Blogs & Comment

Tim's Square

They just want to be a part of it.
Tim Horton‘s has arrived in New York City. With considerable fanfare, the company announced opening day would be July 13th, at a wide range of locations across the city, including Midtown (Seventh Avenue near 50th Street) and in Penn Station.
How Tim’s will go over in the world’s most competitive city, however, is another question.
You would think Tim’s could rely on one solid source of support: the vast and varied group of Canadians living in New York. At a party Jacob Weisberg, the former editor of Slate magazine, gave at his loft in Tribeca last fall, one of many Canadians-in-NYC attending dubbed his brethren the “invisible minority.”
Though this news may come as a surprise to those living back home, Canadians dominate New York. Their talents flourish in circles from media (magazine writers Adam Gopnikand Malcolm Gladwell;broadcasters Morley Saferand, rest in peace, Peter Jennings; cartoonists Bruce McCalland Barry Blitt) to music (Brooklyn’s New Pornographers ) to design ( Karim Rashid). But while there, they never discuss the fact.
To promote Canadianness in NYC, you see, would be a mistake. The whole point of moving to New York is to melt in with everyone else. The goal? To slip the constraints of your former life and remake your world into exactly what you’ve always wanted it to be. (See The Corrections, by Franzen, Jonathan.)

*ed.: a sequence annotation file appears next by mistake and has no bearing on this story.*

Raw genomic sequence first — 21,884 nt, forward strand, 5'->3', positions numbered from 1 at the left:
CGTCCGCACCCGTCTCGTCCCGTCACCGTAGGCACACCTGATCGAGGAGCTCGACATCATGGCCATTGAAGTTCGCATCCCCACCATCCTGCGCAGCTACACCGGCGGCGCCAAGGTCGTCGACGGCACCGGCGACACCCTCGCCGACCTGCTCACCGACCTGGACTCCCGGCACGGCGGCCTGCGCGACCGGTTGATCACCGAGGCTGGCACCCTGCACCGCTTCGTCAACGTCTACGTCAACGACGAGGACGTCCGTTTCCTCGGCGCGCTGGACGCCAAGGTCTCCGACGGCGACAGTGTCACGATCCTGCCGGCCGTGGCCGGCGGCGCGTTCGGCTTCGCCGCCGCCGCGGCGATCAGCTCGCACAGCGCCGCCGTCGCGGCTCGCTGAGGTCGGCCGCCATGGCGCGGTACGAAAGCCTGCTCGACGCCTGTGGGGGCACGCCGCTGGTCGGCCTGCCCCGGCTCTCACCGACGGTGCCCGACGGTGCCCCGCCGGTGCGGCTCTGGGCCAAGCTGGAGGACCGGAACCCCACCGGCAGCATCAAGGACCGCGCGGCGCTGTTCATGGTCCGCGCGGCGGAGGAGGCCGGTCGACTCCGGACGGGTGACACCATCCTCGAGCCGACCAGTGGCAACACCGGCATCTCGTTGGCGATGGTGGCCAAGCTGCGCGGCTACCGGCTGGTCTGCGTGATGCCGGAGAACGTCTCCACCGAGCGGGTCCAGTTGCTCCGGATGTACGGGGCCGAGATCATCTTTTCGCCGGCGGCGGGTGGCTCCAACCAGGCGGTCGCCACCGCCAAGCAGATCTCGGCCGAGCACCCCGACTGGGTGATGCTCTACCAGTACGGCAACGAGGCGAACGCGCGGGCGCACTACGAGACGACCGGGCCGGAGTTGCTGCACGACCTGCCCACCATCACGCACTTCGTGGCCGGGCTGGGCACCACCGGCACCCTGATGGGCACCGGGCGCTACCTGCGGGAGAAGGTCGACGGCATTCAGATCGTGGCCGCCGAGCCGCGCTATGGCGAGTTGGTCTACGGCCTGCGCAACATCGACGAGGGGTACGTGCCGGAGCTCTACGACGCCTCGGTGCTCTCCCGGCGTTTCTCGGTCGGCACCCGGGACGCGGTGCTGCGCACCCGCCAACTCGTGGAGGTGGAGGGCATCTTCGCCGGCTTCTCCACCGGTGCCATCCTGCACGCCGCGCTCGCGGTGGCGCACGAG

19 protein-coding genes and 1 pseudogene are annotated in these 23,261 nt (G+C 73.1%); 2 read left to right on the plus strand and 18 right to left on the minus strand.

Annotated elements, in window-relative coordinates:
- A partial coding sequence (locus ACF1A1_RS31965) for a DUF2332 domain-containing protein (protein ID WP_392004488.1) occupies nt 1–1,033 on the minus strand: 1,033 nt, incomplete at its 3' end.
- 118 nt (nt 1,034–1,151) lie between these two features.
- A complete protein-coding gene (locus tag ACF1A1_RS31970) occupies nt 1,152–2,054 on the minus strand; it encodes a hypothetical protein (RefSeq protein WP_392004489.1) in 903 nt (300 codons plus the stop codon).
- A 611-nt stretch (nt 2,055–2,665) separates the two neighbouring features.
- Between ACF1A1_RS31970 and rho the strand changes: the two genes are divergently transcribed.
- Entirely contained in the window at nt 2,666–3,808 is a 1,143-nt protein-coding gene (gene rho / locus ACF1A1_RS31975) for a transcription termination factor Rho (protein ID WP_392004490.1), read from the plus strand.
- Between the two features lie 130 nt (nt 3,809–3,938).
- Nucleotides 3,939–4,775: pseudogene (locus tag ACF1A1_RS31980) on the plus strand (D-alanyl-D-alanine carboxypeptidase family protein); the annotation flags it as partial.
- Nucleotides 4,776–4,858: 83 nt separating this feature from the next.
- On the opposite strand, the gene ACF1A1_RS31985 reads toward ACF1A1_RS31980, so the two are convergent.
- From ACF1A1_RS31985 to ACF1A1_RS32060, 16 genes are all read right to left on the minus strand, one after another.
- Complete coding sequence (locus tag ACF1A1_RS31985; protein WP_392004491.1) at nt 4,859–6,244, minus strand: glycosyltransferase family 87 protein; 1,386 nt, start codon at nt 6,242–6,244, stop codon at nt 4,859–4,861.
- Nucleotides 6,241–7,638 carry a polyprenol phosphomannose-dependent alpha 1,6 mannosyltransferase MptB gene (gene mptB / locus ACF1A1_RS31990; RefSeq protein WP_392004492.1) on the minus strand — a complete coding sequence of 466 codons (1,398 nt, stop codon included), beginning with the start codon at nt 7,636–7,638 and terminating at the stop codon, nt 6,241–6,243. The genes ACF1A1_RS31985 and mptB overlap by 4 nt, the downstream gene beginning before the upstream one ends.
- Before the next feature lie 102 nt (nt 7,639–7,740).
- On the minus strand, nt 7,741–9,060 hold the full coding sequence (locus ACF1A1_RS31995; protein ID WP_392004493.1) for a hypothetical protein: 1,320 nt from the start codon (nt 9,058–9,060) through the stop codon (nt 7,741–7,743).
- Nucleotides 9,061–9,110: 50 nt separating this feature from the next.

Such invisible Canadians might find it a touch harder to blend in, however, now that Tim Horton’s is on their doorsteps. Going there every day would be a sure giveaway.
Branding concerns aside, Tim’s will be doing what it has always done in Canada: competing on a blend of quality and cost. One friend who works at the Port Authority dubbed the chain (approvingly) a mix of Starbucksand Dunkin’ Donuts quality products at low-end prices. And given the Great Recession has crushed appetites for US$3 lattes, steamers and the like, Manhattanites may well decide that Tim’s more affordable lattes and iced cappuccinos are just what they have been looking for.
Yesterday the Canadian Association of New York , a social organization designed to link all those invisible Canadians together, sent out a circular trumpeting Tim’s arrival.
To celebrate, on opening day, Tim’s gave away free small coffees as well as iced coffees from their Penn Station location, which is on the Long Island Railroad level. (I am trying to picture the American reaction to getting a free small coffee. Even in troubled economic times, Americans don’t do small.)
While planning a large push into Manhattan, Tim’s management has ironically decided to head in the other direction back to Canada. The company announced in late June that it is heading north with a plan to reorganize and convert its ownership to a Canadian corporation. That’s to take advantage of a few benefits, including Canada’s lower corporate tax rates. (According to releases, the company also, interestingly, indicated that being Canadian again will make international expansion easier.)
Meanwhile, New York state government grapples with a budget shortfall so severe, legislators are hiking subway fares, jacking state taxes, and fomenting much extremely entertaining discord in Albany. Wall Street reaction veers from amused to aghast.
So while Canadians in New York (quietly) celebrate the arrival of Tim Horton’s, you can be sure that some of their American counterparts are (just as quietly) taking notes on the company’s decision to move HQ the other way.